I find myself behind the ball again when it comes to posting info here on my blog. In the last part of 2009, I authored / co-authored and submitted two policy proposals for consideration to be included in the ARIN NRPM. As you may recall, my previous (and first) attempt at crafting policy was an eventual (and ongoing) success; policy 2008-7: Annual WHOIS POC Validation was adopted last July (although it has yet to be added to the NRPM). To avoid confusion (as much as possible), I will address the two new proposals in their own posts.
This post introduces Policy Proposal 102: Reduce and Simplify IPv4 Initial Allocations. Ted Mittelstaedt and I collaborated on this one, as we did on 2008-7. Specifically; Ted crafted the rational for the proposal, with myself as editor, and I wrote the proposal text, with Ted as my editor.
As I stated in a message during the initial ppml discussion: “The general intent of this policy is to make things easier for very small ISPs while balancing any side effects for the rest of the community.” In another message I explained: “We chose the name because this proposal reduces the minimum allocation and simplifies the NRPM by consolidating the multihomed and non-multihomed sections into one.”
Here is the policy statement:
Modify section 126.96.36.199. Minimum allocation:
In general, ARIN allocates IP address prefixes no longer than /23 to
ISPs. If allocations smaller than /23 are needed, ISPs should request
address space from their upstream provider. When prefixes are
assigned which are longer than /20, they will be from a block reserved
for that purpose whenever that is feasible.
Replace the contents of section 4.2.2. Initial allocation to ISPs:
188.8.131.52. Use of /24
The efficient utilization of an entire previously allocated /24 from
their upstream ISP.
184.108.40.206. Efficient utilization
Demonstrate efficient use of IP address space allocations by providing
appropriate documentation, including assignment histories, showing
their efficient use. ISPs must provide reassignment information on the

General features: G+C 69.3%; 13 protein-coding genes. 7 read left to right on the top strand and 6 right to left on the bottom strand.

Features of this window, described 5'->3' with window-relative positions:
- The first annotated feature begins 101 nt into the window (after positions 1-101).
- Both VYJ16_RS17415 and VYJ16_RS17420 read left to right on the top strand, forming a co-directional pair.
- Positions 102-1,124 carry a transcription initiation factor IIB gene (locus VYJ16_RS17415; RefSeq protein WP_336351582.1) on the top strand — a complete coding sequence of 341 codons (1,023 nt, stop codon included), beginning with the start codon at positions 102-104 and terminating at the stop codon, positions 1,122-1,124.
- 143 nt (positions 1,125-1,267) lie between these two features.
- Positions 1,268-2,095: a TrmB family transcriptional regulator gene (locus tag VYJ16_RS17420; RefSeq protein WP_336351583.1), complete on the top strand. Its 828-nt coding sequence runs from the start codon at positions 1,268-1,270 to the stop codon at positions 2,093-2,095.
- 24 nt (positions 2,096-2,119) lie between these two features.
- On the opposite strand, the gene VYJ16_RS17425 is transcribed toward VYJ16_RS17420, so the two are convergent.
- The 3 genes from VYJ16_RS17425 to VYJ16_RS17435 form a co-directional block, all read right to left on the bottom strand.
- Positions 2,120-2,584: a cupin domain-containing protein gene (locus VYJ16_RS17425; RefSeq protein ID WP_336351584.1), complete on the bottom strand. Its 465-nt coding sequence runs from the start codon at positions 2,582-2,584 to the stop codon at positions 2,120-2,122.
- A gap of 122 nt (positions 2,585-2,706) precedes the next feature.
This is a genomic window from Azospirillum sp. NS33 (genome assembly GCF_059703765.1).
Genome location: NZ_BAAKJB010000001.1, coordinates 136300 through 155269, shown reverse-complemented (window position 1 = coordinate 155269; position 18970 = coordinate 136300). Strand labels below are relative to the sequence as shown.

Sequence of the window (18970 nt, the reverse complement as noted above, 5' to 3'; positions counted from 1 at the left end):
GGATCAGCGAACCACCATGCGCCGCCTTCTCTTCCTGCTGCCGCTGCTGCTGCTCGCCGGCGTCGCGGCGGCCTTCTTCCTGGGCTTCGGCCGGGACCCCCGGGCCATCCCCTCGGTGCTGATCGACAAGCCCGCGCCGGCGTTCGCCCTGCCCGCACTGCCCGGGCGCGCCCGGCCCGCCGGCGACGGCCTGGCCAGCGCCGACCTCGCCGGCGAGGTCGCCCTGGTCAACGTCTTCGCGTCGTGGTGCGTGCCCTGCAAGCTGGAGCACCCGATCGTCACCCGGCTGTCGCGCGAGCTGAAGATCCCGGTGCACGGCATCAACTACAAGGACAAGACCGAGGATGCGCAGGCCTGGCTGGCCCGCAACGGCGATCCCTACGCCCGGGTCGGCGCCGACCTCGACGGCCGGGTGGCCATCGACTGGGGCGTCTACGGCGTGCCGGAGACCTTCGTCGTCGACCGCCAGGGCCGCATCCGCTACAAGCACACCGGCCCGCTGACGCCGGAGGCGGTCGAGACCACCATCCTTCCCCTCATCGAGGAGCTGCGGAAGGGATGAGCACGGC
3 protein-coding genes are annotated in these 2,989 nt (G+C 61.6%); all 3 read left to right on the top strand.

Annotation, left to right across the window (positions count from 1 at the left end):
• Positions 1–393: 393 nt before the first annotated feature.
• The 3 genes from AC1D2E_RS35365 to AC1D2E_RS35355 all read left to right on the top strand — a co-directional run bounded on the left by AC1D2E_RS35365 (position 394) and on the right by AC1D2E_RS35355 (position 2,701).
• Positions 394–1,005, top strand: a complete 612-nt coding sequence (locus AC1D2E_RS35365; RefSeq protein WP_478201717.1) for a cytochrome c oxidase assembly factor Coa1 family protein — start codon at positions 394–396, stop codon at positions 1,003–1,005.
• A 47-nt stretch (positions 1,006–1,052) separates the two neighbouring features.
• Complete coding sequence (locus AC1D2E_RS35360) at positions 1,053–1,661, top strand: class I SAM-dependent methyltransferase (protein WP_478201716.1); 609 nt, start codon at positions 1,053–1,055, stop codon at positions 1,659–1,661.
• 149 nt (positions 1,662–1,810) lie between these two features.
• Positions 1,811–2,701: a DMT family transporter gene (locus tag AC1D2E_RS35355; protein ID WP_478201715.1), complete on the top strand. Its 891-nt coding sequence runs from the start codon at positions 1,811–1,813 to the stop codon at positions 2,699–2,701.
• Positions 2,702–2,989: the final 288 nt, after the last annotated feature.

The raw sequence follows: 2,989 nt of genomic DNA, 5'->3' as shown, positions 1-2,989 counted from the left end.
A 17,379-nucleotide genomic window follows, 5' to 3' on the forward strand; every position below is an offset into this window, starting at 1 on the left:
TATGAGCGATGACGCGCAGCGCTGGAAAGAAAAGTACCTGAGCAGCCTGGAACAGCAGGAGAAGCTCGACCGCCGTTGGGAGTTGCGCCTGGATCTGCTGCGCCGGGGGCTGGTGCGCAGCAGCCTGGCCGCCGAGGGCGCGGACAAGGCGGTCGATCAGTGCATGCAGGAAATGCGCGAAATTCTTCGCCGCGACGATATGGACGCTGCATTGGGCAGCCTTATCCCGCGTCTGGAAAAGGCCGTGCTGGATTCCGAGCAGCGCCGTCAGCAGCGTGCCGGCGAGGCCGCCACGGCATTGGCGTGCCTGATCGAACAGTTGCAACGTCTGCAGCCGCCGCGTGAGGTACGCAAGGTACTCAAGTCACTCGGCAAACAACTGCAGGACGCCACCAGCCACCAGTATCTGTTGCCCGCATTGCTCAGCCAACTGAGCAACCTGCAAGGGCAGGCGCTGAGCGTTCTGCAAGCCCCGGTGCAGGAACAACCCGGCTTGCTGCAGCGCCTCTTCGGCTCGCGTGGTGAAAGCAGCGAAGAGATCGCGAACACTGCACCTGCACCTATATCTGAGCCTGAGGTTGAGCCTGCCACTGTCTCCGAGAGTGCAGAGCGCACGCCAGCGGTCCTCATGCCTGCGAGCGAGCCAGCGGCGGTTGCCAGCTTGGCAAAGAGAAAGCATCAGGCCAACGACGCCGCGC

entire previously allocated block(s) via SWIP or RWHOIS server for /29
or larger blocks. For blocks smaller than /29 and for internal space,
ISPs should provide utilization data either via SWIP or RWHOIS server
or by using the table format described in Section 220.127.116.11.5.
18.104.22.168. Three months
Provide detailed information showing specifically how the initial
allocation will be utilized within three months.
22.214.171.124. Renumber and return
ISPs receiving an initial allocation smaller than /20 must agree that
the newly requested IP address space will be used to renumber out of
the current addresses which will be returned to the assigning
organization within 12 months. ISPs receiving an initial allocation
equal to or larger than /20 may wish to renumber out of their
previously allocated space. In this case, an ISP must use the new
prefix to renumber out of that previously allocated block of address
space and must return the space to its upstream provider.
126.96.36.199. Replacement initial allocation
Any ISP which has received an initial allocation, or previous
replacement initial allocation, smaller than /20 who wishes to receive
additional address space must request a replacement initial
allocation. To receive a replacement initial allocation, an ISP must
agree to renumber out of and return the existing allocation in it’s
entirety within 12 months of receiving a new allocation and provide
justification for the new allocation as described in section 4.2.4.
In yet another message sent during the discussion on the ppml, I further explained that “one of the primary objectives of this policy is to provide a bit of a safety net for small ISPs who may have limited choices for upstream ISPs” such as “a remote rural WISP who only has access to a singe provider… as we enter a time where IPv4 may very well become monetized to the point that such ISPs will be forced out of business without an allocation from ARIN.” Perhaps as important as the IPv4 addresses that such an ISP would be able to obtain under this policy; receiving an IPv4 allocation would also qualify them for “an IPv6 allocation, which is where real growth must take place in any case.”
If you have questions feel free to leave them here but I also highly encourage you to get involved actively by joining the ppml and voicing your opinions there as well! Especially if you support my proposals! ;)